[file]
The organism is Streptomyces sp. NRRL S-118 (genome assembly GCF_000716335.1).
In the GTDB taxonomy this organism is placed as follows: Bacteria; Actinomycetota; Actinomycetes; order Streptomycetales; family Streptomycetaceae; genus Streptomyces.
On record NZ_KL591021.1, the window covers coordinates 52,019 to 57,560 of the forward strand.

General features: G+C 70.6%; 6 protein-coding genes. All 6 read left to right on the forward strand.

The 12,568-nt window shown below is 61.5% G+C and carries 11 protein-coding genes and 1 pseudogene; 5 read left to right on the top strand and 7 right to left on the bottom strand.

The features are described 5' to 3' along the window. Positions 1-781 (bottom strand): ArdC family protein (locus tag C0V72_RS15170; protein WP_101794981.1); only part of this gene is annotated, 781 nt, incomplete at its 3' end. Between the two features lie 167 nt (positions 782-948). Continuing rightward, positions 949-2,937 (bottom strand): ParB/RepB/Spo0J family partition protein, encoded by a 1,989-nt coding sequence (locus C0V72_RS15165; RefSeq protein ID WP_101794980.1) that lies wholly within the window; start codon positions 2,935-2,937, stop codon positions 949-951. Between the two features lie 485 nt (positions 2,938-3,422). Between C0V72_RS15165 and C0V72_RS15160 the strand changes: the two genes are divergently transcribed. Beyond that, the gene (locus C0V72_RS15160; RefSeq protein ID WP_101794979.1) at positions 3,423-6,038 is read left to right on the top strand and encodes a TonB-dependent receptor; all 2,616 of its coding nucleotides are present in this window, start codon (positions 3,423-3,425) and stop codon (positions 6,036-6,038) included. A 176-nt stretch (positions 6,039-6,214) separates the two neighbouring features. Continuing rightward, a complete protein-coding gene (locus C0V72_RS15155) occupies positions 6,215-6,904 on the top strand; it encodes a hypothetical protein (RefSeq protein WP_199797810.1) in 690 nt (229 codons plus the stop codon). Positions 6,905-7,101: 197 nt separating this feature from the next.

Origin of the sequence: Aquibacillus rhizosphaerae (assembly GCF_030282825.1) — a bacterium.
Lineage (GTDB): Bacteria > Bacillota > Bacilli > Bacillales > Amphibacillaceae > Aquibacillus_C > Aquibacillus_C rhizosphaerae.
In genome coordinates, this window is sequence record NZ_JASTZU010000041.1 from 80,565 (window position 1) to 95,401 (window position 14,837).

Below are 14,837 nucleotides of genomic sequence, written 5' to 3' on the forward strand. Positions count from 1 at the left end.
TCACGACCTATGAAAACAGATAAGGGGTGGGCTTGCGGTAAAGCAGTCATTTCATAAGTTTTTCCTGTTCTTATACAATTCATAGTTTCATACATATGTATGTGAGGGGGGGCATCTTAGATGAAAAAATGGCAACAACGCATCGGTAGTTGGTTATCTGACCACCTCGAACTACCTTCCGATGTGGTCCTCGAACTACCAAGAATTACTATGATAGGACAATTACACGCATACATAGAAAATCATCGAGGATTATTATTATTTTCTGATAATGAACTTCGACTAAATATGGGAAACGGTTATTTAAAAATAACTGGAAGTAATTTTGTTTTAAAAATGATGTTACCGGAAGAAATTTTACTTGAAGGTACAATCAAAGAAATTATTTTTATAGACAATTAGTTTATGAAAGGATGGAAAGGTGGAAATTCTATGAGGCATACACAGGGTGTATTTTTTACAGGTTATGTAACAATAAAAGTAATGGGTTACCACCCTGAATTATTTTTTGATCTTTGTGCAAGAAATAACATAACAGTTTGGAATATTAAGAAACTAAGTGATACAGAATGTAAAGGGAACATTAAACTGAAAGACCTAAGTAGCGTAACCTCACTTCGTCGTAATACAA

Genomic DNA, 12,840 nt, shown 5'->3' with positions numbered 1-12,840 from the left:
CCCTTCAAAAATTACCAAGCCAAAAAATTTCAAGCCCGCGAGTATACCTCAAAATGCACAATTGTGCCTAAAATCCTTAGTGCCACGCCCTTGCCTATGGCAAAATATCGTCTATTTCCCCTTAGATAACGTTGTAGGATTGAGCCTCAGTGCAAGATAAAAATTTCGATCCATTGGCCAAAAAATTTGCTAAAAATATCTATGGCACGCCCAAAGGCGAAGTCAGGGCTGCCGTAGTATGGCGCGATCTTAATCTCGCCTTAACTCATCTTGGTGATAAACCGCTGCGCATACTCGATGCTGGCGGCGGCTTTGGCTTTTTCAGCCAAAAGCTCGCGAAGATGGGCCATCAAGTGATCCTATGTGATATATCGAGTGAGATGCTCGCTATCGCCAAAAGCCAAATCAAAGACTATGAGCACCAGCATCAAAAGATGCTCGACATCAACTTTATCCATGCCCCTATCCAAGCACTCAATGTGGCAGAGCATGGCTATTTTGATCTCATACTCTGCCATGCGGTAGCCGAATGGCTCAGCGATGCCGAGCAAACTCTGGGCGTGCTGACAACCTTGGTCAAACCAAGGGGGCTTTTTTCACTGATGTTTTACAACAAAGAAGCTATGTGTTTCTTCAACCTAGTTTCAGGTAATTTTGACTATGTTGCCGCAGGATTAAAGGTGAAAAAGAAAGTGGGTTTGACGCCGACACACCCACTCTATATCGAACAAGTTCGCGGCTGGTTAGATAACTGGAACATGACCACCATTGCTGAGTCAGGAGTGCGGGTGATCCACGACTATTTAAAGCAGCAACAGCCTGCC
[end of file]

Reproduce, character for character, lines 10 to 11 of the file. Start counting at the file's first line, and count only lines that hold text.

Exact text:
Below are 14,837 nucleotides of genomic sequence, written 5' to 3' on the forward strand. Positions count from 1 at the left end.
TCACGACCTATGAAAACAGATAAGGGGTGGGCTTGCGGTAAAGCAGTCATTTCATAAGTTTTTCCTGTTCTTATACAATTCATAGTTTCATACATATGTATGTGAGGGGGGGCATCTTAGATGAAAAAATGGCAACAACGCATCGGTAGTTGGTTATCTGACCACCTCGAACTACCTTCCGATGTGGTCCTCGAACTACCAAGAATTACTATGATAGGACAATTACACGCATACATAGAAAATCATCGAGGATTATTATTATTTTCTGATAATGAACTTCGACTAAATATGGGAAACGGTTATTTAAAAATAACTGGAAGTAATTTTGTTTTAAAAATGATGTTACCGGAAGAAATTTTACTTGAAGGTACAATCAAAGAAATTATTTTTATAGACAATTAGTTTATGAAAGGATGGAAAGGTGGAAATTCTATGAGGCATACACAGGGTGTATTTTTTACAGGTTATGTAACAATAAAAGTAATGGGTTACCACCCTGAATTATTTTTTGATCTTTGTGCAAGAAATAACATAACAGTTTGGAATATTAAGAAACTAAGTGATACAGAATGTAAAGGGAACATTAAACTGAAAGACCTAAGTAGCGTAACCTCACTTCGTCGTAATACAA